With degrees in PPE, Economics and Philosophy, Economics and Politics, and Philosophy and Politics you can choose the right degree to develop your strength across these interconnected disciplines.

Fees and funding

The fees and funding figures below are for 2019 entry. If you take a year abroad or year in industry you'll pay a reduced rate of fees for that year.

Annual tuition fees

UK/EU International
£9,250 £17,120

Additional costs

There are no mandatory additional fees, but we do recommend that you set aside some money for photocopying. Course books will be available from the Library and online reading packs are available for most modules, but you may wish to buy your own copies. Each book typically costs £40.

UK/EU or international fees? The level of fee that you will be asked to pay depends on whether you're classed as a UK, EU or international student.

Fees for subsequent years

  • UK/EU: further increases within the government fee cap will apply in subsequent academic years. We will notify you of any increase as soon as we can.
  • International: fees for international students are subject to annual increases. Increases are currently capped at 2% per annum.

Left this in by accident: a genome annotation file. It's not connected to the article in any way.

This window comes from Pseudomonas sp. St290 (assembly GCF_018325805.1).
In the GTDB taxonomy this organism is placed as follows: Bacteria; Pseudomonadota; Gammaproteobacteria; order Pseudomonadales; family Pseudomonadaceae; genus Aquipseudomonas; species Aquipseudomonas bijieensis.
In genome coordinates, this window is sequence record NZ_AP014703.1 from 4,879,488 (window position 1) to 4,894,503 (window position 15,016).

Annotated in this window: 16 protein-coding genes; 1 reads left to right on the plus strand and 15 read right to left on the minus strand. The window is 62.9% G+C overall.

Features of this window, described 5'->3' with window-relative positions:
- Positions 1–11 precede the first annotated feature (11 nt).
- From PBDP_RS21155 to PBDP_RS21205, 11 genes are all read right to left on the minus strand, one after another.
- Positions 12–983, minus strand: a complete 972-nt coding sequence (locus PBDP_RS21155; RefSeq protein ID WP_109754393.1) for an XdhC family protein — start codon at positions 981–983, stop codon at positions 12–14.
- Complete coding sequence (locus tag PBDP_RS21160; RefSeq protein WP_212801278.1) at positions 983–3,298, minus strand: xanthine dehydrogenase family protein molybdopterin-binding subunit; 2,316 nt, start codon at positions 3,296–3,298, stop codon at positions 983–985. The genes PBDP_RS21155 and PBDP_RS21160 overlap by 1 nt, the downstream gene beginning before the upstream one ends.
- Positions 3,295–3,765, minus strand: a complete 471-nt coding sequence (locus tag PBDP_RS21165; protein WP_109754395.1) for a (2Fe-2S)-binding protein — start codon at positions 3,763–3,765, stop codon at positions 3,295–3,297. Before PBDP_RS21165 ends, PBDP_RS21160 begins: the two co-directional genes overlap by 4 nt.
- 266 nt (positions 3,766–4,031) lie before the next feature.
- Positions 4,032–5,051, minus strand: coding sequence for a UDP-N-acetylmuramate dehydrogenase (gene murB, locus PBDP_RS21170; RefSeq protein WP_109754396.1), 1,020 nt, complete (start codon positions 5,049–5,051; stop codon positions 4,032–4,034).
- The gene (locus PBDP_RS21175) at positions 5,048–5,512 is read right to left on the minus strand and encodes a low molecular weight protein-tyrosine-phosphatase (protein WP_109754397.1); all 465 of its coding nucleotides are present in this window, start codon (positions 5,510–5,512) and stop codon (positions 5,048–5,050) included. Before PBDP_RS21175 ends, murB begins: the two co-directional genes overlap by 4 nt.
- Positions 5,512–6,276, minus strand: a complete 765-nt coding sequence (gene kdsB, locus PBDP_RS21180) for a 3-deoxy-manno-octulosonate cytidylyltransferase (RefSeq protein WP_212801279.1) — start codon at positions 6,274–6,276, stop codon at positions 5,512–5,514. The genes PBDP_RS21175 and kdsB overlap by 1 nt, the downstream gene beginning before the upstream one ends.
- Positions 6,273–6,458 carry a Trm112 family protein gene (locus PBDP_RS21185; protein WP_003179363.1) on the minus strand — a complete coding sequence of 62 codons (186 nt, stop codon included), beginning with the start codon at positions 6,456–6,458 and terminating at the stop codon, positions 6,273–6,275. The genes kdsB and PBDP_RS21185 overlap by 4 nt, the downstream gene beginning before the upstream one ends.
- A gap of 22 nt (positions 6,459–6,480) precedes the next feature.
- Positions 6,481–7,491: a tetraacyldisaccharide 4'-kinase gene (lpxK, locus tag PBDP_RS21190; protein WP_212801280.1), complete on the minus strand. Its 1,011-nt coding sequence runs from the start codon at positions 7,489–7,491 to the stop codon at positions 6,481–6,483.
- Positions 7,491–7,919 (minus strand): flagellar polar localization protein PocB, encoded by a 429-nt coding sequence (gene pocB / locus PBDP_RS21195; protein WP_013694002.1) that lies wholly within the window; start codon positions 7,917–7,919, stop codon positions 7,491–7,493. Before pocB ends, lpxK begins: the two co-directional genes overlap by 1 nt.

More information

For more information about tuition fees, any reduced fees for study abroad and work placement years, scholarships, tuition fee loans, maintenance loans and living costs see undergraduate fees and funding.


We offer a number of scholarships to help cover tuition fees and living costs.

Home/EU students

International students

Living costs

You can use our living costs guide to help plan your budget. It covers additional costs that are not included in your tuition fee such as expenses for accommodation and study materials.

Teaching Excellence Framework Gold Award

“Students from all backgrounds achieve consistently outstanding outcomes”

The TEF Panel, Office for Students, June 2018

Our Gold Teaching Excellence Framework award demonstrates our commitment to the delivery of consistently outstanding teaching and learning for our students.

Teaching and assessment

You’ll study and learn with academics who are active researchers, experts in their field and have a passion for their subjects. Our approach to teaching will provide you with the knowledge, opportunities, and support you need to grow and succeed in a global workplace. Find out more about our approach to teaching and learning.

Teaching format

We teach in two main ways: seminars and lectures. The main focus of your coursework will be in seminar groups, normally of 10-15 students. In seminars you will produce and discuss your own work, under the guidance of a module tutor. Seminars are normally accompanied by lectures, attended by all of the students taking the module.

In the first year, you will take introductory modules alongside students from a wide range of degree courses. In the second and third year modules, lectures are smaller - often with as few as 20 students.

Overall workload